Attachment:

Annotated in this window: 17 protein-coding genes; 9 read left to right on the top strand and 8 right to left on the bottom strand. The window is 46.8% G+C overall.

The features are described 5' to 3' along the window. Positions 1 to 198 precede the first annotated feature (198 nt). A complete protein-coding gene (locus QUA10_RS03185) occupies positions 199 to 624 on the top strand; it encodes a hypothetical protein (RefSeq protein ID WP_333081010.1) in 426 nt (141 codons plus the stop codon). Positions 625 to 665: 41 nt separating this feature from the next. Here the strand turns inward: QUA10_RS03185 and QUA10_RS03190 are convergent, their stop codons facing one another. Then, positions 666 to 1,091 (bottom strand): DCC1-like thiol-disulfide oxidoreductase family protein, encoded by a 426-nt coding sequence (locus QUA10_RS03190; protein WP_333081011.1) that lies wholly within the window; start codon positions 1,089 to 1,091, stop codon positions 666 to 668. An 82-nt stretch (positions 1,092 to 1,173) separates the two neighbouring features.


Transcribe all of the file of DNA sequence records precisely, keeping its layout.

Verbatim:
Annotated in this window: 17 protein-coding genes; 9 read left to right on the top strand and 8 right to left on the bottom strand. The window is 46.8% G+C overall.

The features are described 5' to 3' along the window. Positions 1 to 198 precede the first annotated feature (198 nt). A complete protein-coding gene (locus QUA10_RS03185) occupies positions 199 to 624 on the top strand; it encodes a hypothetical protein (RefSeq protein ID WP_333081010.1) in 426 nt (141 codons plus the stop codon). Positions 625 to 665: 41 nt separating this feature from the next. Here the strand turns inward: QUA10_RS03185 and QUA10_RS03190 are convergent, their stop codons facing one another. Then, positions 666 to 1,091 (bottom strand): DCC1-like thiol-disulfide oxidoreductase family protein, encoded by a 426-nt coding sequence (locus QUA10_RS03190; protein WP_333081011.1) that lies wholly within the window; start codon positions 1,089 to 1,091, stop codon positions 666 to 668. An 82-nt stretch (positions 1,092 to 1,173) separates the two neighbouring features.